Last month, members of the FreeState Justice Team marched alongside hundreds of other Marylanders in support of Black transgender rights.
The second annual Black Trans Lives Matter protest, organized by Baltimore Safe Haven, was held on Saturday, July 24th. Protestors blocked the downtown area, marching down Pratt, Light, and Fayette. When they returned to City Hall, transgender activists and allies knelt on the concrete and raised their fists in solidarity with the transgender people of color who were murdered in the last year, and the transgender people who persist in a world that too often denies them rights and exposes them to violence.
The first protest, held in the wake of the murder of George Floyd, Ahmaud Arbery, and Breonna Taylor, was organized by Baltimore Safe Haven. A photo of the event by Devin Allen, a west Baltimore native, became the cover of the June 2020 issue of Time magazine. In an interview, Allen stated that he wanted to provide a platform for a group of people he feels is “left out of so many conversations,” but is often on the frontlines of social and racial issues (source). Allen’s statement was true in 2020, and it holds true today. 2021 is projected to be the deadliest year on record for transgender people living in the United States (source).
This violence disproportionately affects transgender people of color — particularly Latine, Black, and Indigenous people. During the march, protestors held signs to commemorate murdered transgender people of color, including EJ Boykin, Tiffany Thomas, and Thomas Hardin (pictured left).
Transgender activists used the march to raise awareness around issues that affect transgender people of color. This includes the incorporation of trans-inclusive representation in Baltimore City Public School’s faculty and curriculum; eliminating racist and transphobic prison disparities; decriminalizing sex work; addressing HIV criminalization; caring for queer elders, and requiring cultural competency training for all DHS employees. FreeState Justice will be pushing legislation this upcoming session to help address these concerns, including the Inclusive Schools Act, the Youth & Families Protection Act, and other bills decriminalizing HIV and improving conditions of confinement for incarcerated trans people.
These calls to action come amid a record number of bills introduced across the country to restrict the rights of transgender people, particularly youth. A Christian group in Virginia is in the process of organizing state-wide protests against recent policies put in place to protect transgender youth in school for instance (source). In Maryland, acceptance of trans youth varies drastically between school districts. The Inclusive Schools Act would create a statewide standard for non-discrimination and serve as a protective factor in local attempts to restrict the rights of trans youth in education. While transgender issues have become more prominent in the last several years, this visibility has come at the risk of political and physical violence, as many politicians are now using anti-trans legislation to win over their states.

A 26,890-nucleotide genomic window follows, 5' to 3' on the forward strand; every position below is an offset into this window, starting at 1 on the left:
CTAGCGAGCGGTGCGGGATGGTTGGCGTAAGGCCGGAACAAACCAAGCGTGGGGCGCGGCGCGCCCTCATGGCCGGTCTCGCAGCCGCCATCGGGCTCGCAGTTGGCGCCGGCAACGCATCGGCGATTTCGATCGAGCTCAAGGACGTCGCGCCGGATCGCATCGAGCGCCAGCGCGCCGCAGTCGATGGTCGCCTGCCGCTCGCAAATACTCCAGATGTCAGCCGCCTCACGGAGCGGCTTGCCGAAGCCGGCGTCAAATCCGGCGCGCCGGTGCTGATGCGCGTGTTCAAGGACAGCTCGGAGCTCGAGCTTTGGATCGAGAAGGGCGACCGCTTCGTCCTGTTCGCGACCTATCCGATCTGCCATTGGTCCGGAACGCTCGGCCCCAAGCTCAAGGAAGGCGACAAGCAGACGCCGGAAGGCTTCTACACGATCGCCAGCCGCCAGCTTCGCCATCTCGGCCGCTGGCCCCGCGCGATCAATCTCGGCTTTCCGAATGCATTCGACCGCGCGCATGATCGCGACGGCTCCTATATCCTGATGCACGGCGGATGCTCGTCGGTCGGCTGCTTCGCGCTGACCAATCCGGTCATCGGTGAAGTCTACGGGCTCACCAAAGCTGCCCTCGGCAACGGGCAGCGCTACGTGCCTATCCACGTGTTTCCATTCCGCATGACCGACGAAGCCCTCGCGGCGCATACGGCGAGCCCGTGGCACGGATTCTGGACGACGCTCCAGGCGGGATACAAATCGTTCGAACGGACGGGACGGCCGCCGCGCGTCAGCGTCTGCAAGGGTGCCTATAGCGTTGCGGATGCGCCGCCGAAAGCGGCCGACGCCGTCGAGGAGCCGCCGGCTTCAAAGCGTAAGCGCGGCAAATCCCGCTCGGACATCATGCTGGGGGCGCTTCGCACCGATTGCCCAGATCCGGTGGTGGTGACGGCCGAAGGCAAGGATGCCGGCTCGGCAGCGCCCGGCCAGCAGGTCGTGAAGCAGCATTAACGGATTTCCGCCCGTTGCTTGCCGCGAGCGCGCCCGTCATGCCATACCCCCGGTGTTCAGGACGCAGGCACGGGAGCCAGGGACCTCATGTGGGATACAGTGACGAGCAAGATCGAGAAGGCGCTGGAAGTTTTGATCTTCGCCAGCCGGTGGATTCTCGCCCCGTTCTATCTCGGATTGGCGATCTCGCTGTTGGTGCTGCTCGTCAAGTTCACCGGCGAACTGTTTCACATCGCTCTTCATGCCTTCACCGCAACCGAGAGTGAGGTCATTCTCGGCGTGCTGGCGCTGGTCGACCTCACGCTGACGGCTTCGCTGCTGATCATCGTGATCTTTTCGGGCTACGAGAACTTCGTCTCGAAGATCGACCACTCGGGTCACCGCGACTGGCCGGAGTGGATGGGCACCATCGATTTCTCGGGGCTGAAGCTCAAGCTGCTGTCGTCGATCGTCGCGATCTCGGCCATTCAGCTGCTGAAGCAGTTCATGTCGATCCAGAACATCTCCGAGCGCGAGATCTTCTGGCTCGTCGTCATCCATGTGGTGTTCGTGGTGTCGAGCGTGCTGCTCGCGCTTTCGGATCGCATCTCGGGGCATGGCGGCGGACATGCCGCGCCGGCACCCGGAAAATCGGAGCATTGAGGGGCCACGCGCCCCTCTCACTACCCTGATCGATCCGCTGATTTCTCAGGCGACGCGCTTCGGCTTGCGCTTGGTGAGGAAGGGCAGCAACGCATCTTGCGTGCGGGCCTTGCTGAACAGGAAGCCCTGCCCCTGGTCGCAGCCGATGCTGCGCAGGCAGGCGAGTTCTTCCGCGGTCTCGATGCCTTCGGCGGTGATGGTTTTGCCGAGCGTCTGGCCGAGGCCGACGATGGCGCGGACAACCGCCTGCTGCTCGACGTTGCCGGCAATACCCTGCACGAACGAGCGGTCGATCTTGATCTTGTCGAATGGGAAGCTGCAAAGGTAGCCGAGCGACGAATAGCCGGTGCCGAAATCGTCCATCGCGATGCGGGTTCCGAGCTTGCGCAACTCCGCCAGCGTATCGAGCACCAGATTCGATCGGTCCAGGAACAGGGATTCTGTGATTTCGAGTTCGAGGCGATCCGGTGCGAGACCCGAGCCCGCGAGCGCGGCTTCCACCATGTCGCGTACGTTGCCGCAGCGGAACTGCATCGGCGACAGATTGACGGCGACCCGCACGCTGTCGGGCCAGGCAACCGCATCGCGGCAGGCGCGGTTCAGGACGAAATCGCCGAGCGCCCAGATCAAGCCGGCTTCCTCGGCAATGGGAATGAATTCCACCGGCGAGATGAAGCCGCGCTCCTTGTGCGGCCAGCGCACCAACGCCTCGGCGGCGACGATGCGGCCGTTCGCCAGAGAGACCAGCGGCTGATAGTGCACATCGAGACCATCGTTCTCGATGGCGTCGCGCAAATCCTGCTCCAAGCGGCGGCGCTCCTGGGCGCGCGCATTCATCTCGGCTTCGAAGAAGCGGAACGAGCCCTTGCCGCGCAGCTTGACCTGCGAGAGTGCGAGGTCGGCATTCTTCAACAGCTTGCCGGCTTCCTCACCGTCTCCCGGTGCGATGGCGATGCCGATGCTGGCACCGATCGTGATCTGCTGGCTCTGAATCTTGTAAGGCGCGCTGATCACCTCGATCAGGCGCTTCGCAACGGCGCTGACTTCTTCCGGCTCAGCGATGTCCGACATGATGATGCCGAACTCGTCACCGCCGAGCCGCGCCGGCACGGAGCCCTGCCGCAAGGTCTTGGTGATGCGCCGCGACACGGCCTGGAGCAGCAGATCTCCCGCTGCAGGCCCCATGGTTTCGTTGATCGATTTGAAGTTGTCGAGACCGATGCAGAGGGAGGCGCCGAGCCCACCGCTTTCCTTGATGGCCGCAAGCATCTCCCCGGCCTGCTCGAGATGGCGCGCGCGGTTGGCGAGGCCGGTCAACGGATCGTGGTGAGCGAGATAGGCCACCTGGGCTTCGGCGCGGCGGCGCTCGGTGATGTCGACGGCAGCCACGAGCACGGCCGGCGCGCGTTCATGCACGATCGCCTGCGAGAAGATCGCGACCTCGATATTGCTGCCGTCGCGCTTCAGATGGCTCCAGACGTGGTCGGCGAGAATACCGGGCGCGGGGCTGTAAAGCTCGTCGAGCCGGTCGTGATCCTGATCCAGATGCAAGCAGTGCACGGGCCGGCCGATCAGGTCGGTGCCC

In Maryland, Baltimore Safe Haven works to “provide opportunities for a higher quality of life for transgender people in Baltimore City living in survival mode,” making city services safe and easily accessible to transgender people. Transgender people, particularly transgender people of color, are more likely to become homeless than their cisgender peers. Although data is limited, the homelessness rate among transgender people is increasing at an alarming pace. According to the Point-in-Time Count (PIT), the number of adult transgender individuals experiencing homelessness has increased 88 percent since 2016, and the number experiencing unsheltered homelessness increased 113 percent during the same period (source). Unsheltered homeless transgender people are at particular risk of violence, illness, injury, and encounters with law enforcement.
Earlier this year, Baltimore Safe Haven, in conjunction with the Mayor’s Office of Homeless Services, was awarded over $400,000 in funding to build a TLGBQ+ youth center (source). By creating Trans-led initiatives, Baltimore Safe Haven provides support for the unique problems faced by TLGBTQ+ youth. However, it is also critical that all city workers are prepared to help trans people access city services, including shelters, employment, foster care, healthcare, mental healthcare, workforce development, and substance use support. Trans activists in Maryland are working to establish a TLGBQ-centered Shelter and housing program in Baltimore City, and support and foster TLGBQ-led housing services to better serve unsheltered transgender people.
Baltimore Safe Haven and FreeState Justice also used the second Black Trans Lives Matter march to platform their commitment to incarcerated transgender people. After the death of Kim Wertz earlier this year while in police custody, Baltimore Safe Haven and FreeState Justice issued a statement advocating for a liaison that works with the TLGBQ+ community across all Department of Public Safety and Correctional Services (DPSCS) facilities.
Although the march is over, Baltimore Safe Haven and other TLGBQ+ organizations in Baltimore are creating services and events for TLGBQ+ people of color. Baltimore Safe Haven partnered with Lyft to launch an emergency transportation service. BMORE BLXCK, an organization serving TLGBQ+ youth, also plans on holding a clothing swap later this month.
Baltimore Safe Haven is Maryland’s first and only community-based health and housing organization developed by and for transgender people. Interested in supporting Baltimore Safe Haven, Please visit Baltimore Safe Haven’s donation page.
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